Kolkata: Union Home Minister Amit Shah Sunday challenged the West Bengal government to prove his ministry’s order directing the central deputation of three IPS officers of the state cadre is not legal.
Addressing the media at Shantiniketan in Birbhum district months ahead of the West Bengal assembly elections, Shah said all letters written to the Mamata Banerjee government by the Ministry of Home Affairs (MHA) were well within the limits of the Constitution.
“The West Bengal government should quote the provisions of the federal structure and the Constitution to prove where the MHA orders have faltered,” he said.
The central government had ordered the transfer of the three IPS officers after an attack on the convoy of BJP president J.P. Nadda in Bengal earlier this month. They are senior officers who were responsible for Nadda’s security in Diamond Harbour when he was attacked.
Chief Minister Mamata Banerjee has described the MHA orders as the central government’s “brazen interference to control” officers in Bengal, finding support from several of her non-BJP counterparts across the country.
Centre is brazenly interfering with State Govt functioning by transferring police officers. My gratitude to @bhupeshbaghel @ArvindKejriwal @capt_amarinder @ashokgehlot51 & @mkstalin for showing solidarity to people of Bengal & reaffirming their commitment to federalism.Thank you!
— Mamata Banerjee (@MamataOfficial) December 20, 2020
Sunday marked the second day of Shah’s visit to Bengal. He also held a massive roadshow in Bolpur, and visited Visva-Bharati University.
Shah’s roadshow in Bolpur was his first in the state this year, and he expressed elation at the huge crowd in attendance, calling it a sign of imminent change in Bengal.
The BJP has made inroads into Birbhum, a Trinamool stronghold, in recent times. Though it didn’t win either of the district’s two Lok Sabha seats in 2019, it held the lead in five of the 11 assembly segments.
‘No President’s Rule’
At the media interaction, Shah also dismissed Mamata’s claims suggesting that the central government has plans to impose President’s Rule in West Bengal ahead of the assembly polls early next year.
He said Mamata Banerjee’s “apprehensions and repetitive mentions” about Article 356 of the Constitution are only meant to draw public sympathy. Such complex issues, he added, should only be discussed between the state and central governments, and not in public.
Just earlier this week, Mamata challenged the central government to impose President’s Rule in West Bengal, amid a bitter face-off between the two sides as the BJP tries to end her reign that began in 2011.
The statement followed calls from BJP leaders in the state to impose President’s Rule to ensure “free and fair elections”, amid “an increasing number of “political murders, clashes and collapse of law and order in West Bengal”.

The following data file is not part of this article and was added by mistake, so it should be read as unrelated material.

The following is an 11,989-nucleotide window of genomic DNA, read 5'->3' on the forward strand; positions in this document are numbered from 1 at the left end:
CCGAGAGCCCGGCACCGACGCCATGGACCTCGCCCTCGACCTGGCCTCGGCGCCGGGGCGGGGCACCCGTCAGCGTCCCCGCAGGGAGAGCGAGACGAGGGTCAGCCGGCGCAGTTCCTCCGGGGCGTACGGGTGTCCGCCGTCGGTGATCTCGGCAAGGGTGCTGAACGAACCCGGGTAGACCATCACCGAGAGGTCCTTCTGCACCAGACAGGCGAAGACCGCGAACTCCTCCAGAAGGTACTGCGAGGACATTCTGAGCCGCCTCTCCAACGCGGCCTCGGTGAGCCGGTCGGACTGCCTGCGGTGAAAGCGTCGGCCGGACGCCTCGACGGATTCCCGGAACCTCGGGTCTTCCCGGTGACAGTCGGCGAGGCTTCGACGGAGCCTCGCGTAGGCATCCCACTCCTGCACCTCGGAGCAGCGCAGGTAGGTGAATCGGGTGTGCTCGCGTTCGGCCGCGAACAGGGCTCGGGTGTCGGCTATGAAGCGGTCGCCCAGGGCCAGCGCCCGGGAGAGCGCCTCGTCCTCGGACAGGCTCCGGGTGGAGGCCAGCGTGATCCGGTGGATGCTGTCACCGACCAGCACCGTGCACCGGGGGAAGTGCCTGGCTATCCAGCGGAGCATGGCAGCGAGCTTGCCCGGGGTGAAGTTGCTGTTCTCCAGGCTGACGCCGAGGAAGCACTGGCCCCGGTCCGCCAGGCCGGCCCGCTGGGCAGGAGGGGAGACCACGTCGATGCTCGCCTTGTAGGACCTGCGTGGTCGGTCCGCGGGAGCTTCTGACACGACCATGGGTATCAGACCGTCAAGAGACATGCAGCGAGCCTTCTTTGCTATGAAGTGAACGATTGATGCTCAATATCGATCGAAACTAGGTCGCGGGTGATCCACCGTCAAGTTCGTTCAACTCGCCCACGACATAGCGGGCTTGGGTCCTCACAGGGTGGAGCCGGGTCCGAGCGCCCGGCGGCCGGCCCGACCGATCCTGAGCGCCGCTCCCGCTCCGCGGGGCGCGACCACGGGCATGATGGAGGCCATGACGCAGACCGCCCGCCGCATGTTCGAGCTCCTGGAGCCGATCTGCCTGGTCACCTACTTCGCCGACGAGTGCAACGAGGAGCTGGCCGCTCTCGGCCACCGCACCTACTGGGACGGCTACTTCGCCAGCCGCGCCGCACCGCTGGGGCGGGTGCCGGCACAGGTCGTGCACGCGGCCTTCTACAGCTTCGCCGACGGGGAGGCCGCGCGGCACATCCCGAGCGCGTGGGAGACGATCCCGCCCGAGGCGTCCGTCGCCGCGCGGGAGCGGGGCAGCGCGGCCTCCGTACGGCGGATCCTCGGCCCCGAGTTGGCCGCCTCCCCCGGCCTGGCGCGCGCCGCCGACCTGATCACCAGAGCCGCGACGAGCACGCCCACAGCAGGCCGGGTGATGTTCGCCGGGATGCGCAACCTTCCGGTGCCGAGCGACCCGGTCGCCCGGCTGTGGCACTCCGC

Among other things, Shah said rules for the controversial Citizenship Amendment Act — which seeks to ease citizenship for refugees of minority communities from India’s Muslim-majority neighbours Pakistan, Bangladesh and Afghanistan — would be framed soon, without offering any more details. However, he didn’t mention the National Register of Citizens (NRC), an initiative that he had sought to link with the CAA in speeches made last year.
The NRC has been one of the primary planks deployed by Mamata to attack the BJP, with the chief minister describing the initiative as a divisive ploy.
Shah’s first roadshow in Bengal in 2020
Elated by the massive gathering at his roadshow, Shah called it the “best” he had seen in his life.
Addressing supporters at the end of the roadshow, he said “change is in the offing in Bengal”, adding that people will vote for development and removal of “bhanje ki dadagiri (strongarm tactics of the nephew)”, a reference to Trinamool Congress’ heir apparent and Mamata’s nephew Abhishek, a Lok Sabha MP.
“People will not just remove one party or leader, they will be voting against bhanje ki dadagiri, against tolabaji (extortion), against illegal immigrants from Bangladesh. People will vote for development and a ‘Sonar Bangla’,” he said. “I am touched by the enthusiasm.”
He described the “unexpected” turnout as a reflection of “pent-up anger against the ruling dispensation of the state”.
“I have carried out multiple roadshows across the country. But I have never seen such spontaneous participation. It is the best roadshow ever. People have reposed faith in Narendra Modi ji,” he said.
Bengal is yearning for a “parivartan (change)” — effecting “poriborton” was the catchphrase Mamata used in her successful 2011 campaign — and people will end the “misrule” of Mamata in the upcoming elections, he added.